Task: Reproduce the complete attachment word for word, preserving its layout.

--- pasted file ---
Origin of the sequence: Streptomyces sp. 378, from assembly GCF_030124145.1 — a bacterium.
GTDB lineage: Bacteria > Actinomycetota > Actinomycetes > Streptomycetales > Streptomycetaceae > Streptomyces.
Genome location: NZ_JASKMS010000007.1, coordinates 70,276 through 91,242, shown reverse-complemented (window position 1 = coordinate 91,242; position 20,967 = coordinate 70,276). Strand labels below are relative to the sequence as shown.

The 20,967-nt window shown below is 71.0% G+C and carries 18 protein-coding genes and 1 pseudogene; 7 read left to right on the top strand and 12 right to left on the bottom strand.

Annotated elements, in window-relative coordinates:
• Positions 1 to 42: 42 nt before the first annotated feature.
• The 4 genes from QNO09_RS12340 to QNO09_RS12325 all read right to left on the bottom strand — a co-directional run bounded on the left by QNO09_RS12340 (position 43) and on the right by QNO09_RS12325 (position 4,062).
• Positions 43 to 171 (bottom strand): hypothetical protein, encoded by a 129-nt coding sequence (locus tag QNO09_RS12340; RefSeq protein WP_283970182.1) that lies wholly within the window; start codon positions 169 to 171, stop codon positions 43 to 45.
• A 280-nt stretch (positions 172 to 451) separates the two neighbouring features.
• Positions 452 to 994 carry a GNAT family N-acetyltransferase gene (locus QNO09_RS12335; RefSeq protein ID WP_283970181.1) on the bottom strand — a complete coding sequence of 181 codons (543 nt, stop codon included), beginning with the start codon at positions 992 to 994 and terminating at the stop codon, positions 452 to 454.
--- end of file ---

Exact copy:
Origin of the sequence: Streptomyces sp. 378, from assembly GCF_030124145.1 — a bacterium.
GTDB lineage: Bacteria > Actinomycetota > Actinomycetes > Streptomycetales > Streptomycetaceae > Streptomyces.
Genome location: NZ_JASKMS010000007.1, coordinates 70,276 through 91,242, shown reverse-complemented (window position 1 = coordinate 91,242; position 20,967 = coordinate 70,276). Strand labels below are relative to the sequence as shown.

The 20,967-nt window shown below is 71.0% G+C and carries 18 protein-coding genes and 1 pseudogene; 7 read left to right on the top strand and 12 right to left on the bottom strand.

Annotated elements, in window-relative coordinates:
• Positions 1 to 42: 42 nt before the first annotated feature.
• The 4 genes from QNO09_RS12340 to QNO09_RS12325 all read right to left on the bottom strand — a co-directional run bounded on the left by QNO09_RS12340 (position 43) and on the right by QNO09_RS12325 (position 4,062).
• Positions 43 to 171 (bottom strand): hypothetical protein, encoded by a 129-nt coding sequence (locus tag QNO09_RS12340; RefSeq protein WP_283970182.1) that lies wholly within the window; start codon positions 169 to 171, stop codon positions 43 to 45.
• A 280-nt stretch (positions 172 to 451) separates the two neighbouring features.
• Positions 452 to 994 carry a GNAT family N-acetyltransferase gene (locus QNO09_RS12335; RefSeq protein ID WP_283970181.1) on the bottom strand — a complete coding sequence of 181 codons (543 nt, stop codon included), beginning with the start codon at positions 992 to 994 and terminating at the stop codon, positions 452 to 454.